Drawing students create apocalypse-inspired graphic novels to document COVID-19 experiences
Mya Porcello ’22 has been trying to find her own way to cope with life changes surrounding the coronavirus outbreak. The Fine Art major at York College of Pennsylvania is back living in her parents’ home. She’s worrying about a brother and his fiancée who are awaiting results to see if they have COVID-19. She wonders if everyone will be able to keep their jobs. She says she hasn’t really found the time to connect with friends who are also back at home.
While she has every excuse to focus on the negatives, Mya has chosen to dig deeper and find the light. “I’m not the type of person who wants to sit and think about the bad things,” Mya says. “So, I’m throwing myself into my work and art and using that as an outlet to find the positive.”
The project where that rings the truest for Mya is in her Figure Drawing class with Professor Ry Fryar. Moving a figure drawing class to an online format is nearly impossible, Ry says. But when the campus closed due to the outbreak and classes shifted to a digital delivery system, it was time for Ry to stir his own creative juices.
The syllabus was essentially made anew, and students in Figure Drawing, as well as two Drawing II classes, were tasked with a new assignment for the rest of the semester: a study in graphic novels. For his students in Figure Drawing, they now receive a description each week of the next phase in the novel, which is called “Apocrypha People.” They are tasked with drawing five pages, largely putting themselves into the storyline, to create what will be a 40-page journal.
“The students have been really passionate about it,” Ry says. “They made it part of their own journal space, a visual recording of the quarantine and their journey home.” He sees students wrestle with the implication of death and doom while bringing a grim sense of humor to the experience.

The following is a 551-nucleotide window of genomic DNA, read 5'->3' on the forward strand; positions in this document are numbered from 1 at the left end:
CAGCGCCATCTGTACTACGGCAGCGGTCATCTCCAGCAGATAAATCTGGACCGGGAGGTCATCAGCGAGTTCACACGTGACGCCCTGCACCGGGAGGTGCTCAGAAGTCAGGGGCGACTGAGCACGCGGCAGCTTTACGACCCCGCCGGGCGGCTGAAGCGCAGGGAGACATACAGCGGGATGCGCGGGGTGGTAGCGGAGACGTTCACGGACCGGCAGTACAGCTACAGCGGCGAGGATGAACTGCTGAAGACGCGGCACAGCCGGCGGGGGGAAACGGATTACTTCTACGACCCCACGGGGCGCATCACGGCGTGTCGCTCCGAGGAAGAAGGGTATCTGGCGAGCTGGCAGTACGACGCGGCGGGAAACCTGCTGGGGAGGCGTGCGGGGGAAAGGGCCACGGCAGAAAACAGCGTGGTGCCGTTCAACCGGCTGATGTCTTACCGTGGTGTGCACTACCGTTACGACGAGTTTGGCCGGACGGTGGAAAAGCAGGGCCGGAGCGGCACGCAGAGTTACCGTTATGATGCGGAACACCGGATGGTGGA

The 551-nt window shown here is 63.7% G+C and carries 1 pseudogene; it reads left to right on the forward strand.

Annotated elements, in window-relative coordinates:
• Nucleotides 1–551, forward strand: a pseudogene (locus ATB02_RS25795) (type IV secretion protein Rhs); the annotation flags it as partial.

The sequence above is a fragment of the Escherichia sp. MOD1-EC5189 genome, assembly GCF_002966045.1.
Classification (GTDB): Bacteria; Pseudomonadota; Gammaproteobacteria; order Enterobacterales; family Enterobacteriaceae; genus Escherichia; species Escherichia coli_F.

While his assignments have a lot of components of classical literature, from redemption to conflict and a conclusion, Ry has been soliciting feedback from his students on the assignment. While there was a flavor of “mocking doom” in the project, some students weren’t sure they wanted to take it in that direction. So, he gave them more freedom. The results have been a range of approaching the graphic novel with political statements and outrage toward the government to reoccurring characters and cartoonish ideas.
“This is supposed to be about what’s going on right now,” Ry says. “It’s about their experiences, but also the world as they see it. Some made it a journal, others a story about people not quite themselves.” For Mya, she’s used the assignment to incorporate the things that are helping her cope. Her husky Blizzard often makes an appearance, and she’s taken to drawing more cartoon figures than she normally does with her work. “I feel like I’m exploring this as a kid because I want to be a little more naive about everything that’s going on.”
She hopes people look back on the work—and on the time of the coronavirus in general—and realize that not everything is terrible. “I know a lot of people are losing their lives, and it’s a sad time, but sitting and worrying about it hasn’t helped me,” she says. “I’m trying to cope and move ahead. I hope people take that from my art. Just because bad things are happening in the world doesn’t mean it has to control how you experience it.”